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The Needle's Eye: Women and Work in the Age of Revolution

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The Needle's Eye: Women and Work in the Age of Revolution Cover

 

Synopses & Reviews

Publisher Comments:

Among the enduring stereotypes of early American history has been the colonial Goodwife, perpetually spinning, sewing, darning, and quilting, answering all of her family's textile needs. But the Goodwife of popular historical imagination obscures as much as she reveals; the icon appears to explain early American women's labor history while at the same time allowing it to go unexplained. Tensions of class and gender recede, and the largest artisanal trade open to early American women is obscured in the guise of domesticity. In this book, Marla R. Miller illuminates the significance of women's work in the clothing trades of the early Republic. Drawing on diaries, letters, reminiscences, ledgers, and material culture, she explores the contours of working women's lives in rural New England, offering a nuanced view of their varied ranks and roles--skilled and unskilled, black and white, artisanal and laboring--as producers and consumers, clients and craftswomen, employers and employees. By plumbing hierarchies of power and skill, Miller explains how needlework shaped and reflected the circumstances of real women's lives, at once drawing them together and setting them apart. The heart of the book brings into focus the entwined experiences of six women who lived in and around Hadley, Massachusetts, a thriving agricultural village nestled in a bend in the Connecticut River about halfway between the Connecticut and Vermont borders. Miller's examination of their distinct yet overlapping worlds reveals the myriad ways that the circumstances of everyday lives positioned women in relationship to one another, enlarging and limiting opportunities and shaping the trajectories of days, years, andlifetimes in ways both large and small. The Needle's Eye reveals not only how these women thought about their work, but how they thought about their world.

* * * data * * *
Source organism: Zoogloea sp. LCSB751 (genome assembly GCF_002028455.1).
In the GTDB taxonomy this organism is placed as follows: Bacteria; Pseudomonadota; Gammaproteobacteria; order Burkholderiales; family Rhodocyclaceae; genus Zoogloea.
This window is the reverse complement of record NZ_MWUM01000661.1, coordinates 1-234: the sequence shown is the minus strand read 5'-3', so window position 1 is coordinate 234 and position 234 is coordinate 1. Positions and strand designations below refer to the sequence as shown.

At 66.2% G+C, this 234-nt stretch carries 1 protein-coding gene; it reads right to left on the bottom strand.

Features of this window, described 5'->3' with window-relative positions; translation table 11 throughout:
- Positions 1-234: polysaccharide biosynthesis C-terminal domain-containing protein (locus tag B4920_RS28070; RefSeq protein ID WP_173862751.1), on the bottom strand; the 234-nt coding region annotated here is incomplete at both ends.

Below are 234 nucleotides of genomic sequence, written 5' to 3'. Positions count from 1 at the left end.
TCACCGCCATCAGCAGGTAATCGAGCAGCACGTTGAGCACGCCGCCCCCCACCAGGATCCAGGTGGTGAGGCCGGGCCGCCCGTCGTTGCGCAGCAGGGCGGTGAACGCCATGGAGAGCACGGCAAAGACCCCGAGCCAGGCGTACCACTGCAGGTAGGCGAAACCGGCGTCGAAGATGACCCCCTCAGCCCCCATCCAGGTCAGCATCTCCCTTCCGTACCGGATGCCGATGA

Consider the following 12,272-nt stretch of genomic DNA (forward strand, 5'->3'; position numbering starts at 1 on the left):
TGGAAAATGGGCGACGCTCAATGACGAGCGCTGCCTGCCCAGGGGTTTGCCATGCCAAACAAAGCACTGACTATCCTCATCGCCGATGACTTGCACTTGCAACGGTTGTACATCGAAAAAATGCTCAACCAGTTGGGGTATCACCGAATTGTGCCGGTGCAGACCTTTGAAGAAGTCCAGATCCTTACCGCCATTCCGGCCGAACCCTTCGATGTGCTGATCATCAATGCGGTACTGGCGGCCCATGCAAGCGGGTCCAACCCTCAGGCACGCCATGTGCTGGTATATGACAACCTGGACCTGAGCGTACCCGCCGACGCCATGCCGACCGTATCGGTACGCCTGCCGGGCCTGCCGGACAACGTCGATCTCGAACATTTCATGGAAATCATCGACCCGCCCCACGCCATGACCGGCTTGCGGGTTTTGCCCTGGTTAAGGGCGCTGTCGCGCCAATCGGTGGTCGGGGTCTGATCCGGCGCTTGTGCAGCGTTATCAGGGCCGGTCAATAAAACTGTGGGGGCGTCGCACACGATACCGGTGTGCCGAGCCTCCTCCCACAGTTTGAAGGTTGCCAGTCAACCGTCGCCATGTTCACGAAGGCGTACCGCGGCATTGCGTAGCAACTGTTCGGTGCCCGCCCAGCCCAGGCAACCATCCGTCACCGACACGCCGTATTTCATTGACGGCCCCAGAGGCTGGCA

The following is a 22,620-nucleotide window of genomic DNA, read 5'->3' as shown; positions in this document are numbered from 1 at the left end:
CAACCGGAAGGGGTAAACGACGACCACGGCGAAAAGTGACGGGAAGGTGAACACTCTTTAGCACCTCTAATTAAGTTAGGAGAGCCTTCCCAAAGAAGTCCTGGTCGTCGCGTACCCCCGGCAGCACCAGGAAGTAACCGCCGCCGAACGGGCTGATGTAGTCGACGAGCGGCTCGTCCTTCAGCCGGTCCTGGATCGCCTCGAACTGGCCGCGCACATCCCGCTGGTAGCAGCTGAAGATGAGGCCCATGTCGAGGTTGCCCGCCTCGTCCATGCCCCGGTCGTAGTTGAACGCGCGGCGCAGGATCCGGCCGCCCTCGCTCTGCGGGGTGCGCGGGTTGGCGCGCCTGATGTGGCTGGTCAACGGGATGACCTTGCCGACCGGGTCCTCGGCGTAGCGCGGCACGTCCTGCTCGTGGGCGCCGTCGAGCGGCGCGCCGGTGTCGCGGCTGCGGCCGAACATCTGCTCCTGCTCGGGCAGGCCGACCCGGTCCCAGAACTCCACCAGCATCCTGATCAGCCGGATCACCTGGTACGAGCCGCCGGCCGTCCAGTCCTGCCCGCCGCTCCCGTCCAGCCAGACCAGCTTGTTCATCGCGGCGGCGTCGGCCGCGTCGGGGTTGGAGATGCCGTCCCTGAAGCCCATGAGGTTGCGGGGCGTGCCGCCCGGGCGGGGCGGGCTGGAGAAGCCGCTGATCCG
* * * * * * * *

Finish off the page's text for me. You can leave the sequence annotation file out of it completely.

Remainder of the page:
Book News Annotation:

In a project reflected in a Colonial Barbie doll, Miller (history, U. of Massachusetts Amherst) fills gaps in the history of colonial women's role in the skilled clothing trades. She examines how New England females, who lived in Hadley, where the author resides, experienced the socioeconomic and cultural changes of the evolving market economy. A photo (among other period images) of a woman wearing an ancestor's 18th century wedding gown for a 1910 July 4th celebration illustrates her point that nostalgia for clothes of that era represented ideas about heritage and patriotism.
Annotation 2007 Book News, Inc., Portland, OR (booknews.com)

Book News Annotation:

In a project reflected in a Colonial Barbie doll, Miller (history, U. of Massachusetts Amherst) fills gaps in the history of colonial women's role in the skilled clothing trades. She examines how New England females, who lived in Hadley, where the author resides, experienced the socioeconomic and cultural changes of the evolving market economy. A photo (among other period images) of a woman wearing an ancestor's 18th century wedding gown for a 1910 July 4th celebration illustrates her point that nostalgia for clothes of that era represented ideas about heritage and patriotism. Annotation ©2007 Book News, Inc., Portland, OR (booknews.com)

Product Details

ISBN:
9781558495456
Author:
Miller, Marla R.
Publisher:
University of Massachusetts Press
Author:
Miller, Marla R.
Subject:
Women
Subject:
Women & Business
Subject:
History
Subject:
United States - General
Subject:
Women -- Employment -- Massachusetts.
Subject:
Needleworkers - Massachusetts - Hadley (Town)
Subject:
US History-General
Copyright:
Publication Date:
20060931
Binding:
TRADE PAPER
Language:
English
Illustrations:
Y
Pages:
302
Dimensions:
9.16x6.32x.89 in. 1.15 lbs.

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Related Subjects

Health and Self-Help » Health and Medicine » Medical Specialties
History and Social Science » Americana » General
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